When I found the theatre, I knew I had my subject, and I started writing again. I felt like an anthropologist who has had the good fortune to discover a lost tribe.
Being an Actor,
my first book, published in 1984, was the culmination of nearly fifteen years of writing about this new world I had discovered and which had proved so hospitable to me. No one, of course, had read what I wrote, though occasionally it would spill over into letters. Then, in 1981, the
London Evening Standard
asked me – to be precise was cajoled by desperate publicists into asking me – to write about the play I was in, and from then on I have been asked on a pretty regular basis to commit my deathless thoughts on the subject to print. I’ve been at my happiest celebrating actors and acting, directors and writers. Sometimes this has taken the form of interviews, sometimes profiles, increasingly often obituaries.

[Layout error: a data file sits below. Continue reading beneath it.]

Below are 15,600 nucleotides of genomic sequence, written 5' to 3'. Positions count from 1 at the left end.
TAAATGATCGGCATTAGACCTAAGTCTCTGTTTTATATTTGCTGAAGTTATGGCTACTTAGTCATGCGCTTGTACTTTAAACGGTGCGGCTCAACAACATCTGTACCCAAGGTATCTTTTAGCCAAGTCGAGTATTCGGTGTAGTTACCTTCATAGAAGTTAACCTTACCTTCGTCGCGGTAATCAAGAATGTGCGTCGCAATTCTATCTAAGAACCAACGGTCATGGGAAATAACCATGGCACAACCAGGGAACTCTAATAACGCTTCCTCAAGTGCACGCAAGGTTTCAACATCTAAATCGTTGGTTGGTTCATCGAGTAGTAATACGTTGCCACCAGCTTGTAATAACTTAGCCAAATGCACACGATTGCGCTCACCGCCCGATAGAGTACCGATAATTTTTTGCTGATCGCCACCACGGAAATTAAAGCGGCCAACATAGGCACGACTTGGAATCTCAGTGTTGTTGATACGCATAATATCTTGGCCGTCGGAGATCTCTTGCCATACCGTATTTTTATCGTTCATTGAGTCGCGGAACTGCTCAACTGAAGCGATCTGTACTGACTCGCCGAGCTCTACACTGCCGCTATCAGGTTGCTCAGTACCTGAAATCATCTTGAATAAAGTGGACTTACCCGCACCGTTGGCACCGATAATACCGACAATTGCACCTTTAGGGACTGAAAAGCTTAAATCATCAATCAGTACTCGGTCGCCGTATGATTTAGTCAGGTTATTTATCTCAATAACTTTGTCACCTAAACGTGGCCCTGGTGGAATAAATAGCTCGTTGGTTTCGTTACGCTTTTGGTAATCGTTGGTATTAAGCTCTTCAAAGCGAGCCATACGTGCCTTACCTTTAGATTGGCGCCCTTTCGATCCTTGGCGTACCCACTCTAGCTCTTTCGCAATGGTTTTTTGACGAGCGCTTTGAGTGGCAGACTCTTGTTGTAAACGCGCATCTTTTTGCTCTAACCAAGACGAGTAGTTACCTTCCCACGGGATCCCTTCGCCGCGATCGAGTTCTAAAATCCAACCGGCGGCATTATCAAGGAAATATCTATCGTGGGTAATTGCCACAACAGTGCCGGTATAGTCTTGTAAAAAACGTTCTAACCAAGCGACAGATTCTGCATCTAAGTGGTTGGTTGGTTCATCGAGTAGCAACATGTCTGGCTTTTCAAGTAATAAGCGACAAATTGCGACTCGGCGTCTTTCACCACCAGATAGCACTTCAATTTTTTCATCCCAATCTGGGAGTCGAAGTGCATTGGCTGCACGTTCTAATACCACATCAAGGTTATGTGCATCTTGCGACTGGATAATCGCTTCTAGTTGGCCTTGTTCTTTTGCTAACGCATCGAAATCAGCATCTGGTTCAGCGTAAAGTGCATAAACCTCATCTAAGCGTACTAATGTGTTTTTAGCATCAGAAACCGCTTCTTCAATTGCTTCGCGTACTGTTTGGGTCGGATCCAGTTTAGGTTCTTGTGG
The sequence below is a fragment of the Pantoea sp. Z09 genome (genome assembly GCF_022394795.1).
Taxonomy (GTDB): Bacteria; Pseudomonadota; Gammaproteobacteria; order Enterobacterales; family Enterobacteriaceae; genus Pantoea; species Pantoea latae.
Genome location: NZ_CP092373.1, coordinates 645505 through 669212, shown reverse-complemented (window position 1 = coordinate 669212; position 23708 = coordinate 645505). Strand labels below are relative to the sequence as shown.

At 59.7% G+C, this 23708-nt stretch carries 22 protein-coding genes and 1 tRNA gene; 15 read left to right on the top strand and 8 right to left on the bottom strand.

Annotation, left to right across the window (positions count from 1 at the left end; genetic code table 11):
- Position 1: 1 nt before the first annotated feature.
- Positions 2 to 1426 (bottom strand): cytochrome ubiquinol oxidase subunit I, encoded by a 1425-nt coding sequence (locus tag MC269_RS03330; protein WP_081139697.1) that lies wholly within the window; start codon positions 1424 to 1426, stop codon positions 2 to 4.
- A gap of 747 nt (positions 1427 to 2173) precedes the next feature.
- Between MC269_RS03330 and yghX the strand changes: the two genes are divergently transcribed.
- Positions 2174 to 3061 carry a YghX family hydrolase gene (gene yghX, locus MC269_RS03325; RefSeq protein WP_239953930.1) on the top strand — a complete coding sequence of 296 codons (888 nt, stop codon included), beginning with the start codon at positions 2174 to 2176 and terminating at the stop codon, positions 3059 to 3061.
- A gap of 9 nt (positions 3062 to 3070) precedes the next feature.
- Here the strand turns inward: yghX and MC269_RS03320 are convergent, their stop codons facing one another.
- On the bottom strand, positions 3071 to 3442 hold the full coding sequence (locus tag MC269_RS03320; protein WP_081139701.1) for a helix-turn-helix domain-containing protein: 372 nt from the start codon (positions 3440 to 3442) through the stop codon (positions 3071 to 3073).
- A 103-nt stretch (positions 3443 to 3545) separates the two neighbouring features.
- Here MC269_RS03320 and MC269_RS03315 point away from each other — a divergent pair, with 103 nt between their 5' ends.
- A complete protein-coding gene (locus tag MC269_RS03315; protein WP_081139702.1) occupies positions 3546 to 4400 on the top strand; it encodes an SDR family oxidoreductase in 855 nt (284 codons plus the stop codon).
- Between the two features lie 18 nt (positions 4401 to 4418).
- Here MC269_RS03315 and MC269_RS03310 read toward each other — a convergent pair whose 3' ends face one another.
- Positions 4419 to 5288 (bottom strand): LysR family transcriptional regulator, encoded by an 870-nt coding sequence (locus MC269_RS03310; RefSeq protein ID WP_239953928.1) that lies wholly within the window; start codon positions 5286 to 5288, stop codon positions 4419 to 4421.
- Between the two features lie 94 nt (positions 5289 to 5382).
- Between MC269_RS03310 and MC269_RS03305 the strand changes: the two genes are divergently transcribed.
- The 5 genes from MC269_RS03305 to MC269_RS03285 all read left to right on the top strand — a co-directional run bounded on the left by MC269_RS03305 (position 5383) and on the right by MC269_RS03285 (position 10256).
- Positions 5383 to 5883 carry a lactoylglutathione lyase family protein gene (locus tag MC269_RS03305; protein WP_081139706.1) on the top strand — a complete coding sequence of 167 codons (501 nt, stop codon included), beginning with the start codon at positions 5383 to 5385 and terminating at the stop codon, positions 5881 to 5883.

It will be evident to anyone who so much as dips into the book that, like my hero, Kenneth Tynan, I am a bit of a hero-worshipper. My luck is that I have encountered so many people whom I could admire. Taken together, the celebration of performers, directors and writers amounts to a view of acting and the theatre; in some pieces, I have spelled this view out. I have sought to fascinate the reader with those aspects of the life of the theatre (and of film) that have fascinated me. Like another hero of mine, Laurence Olivier, who said he wanted to interest the public in the art of acting, I have tried to spark a debate about it, to alert people to the fact that there is no single truth in this art, and to the possibility of gloriously different modes of expression within it. I am also writing for those who, like my fifteen-year-old self, are doing their theatre-going in their rooms at home. I am aware that to a large extent, I am writing about a theatre which no longer exists or will soon cease to. The theatre constantly remakes itself. Perhaps this book might sow a seed, encourage a few people, not to turn the clock back, but to take note of what heights the theatre and acting has from time to time attained, and strive to match it.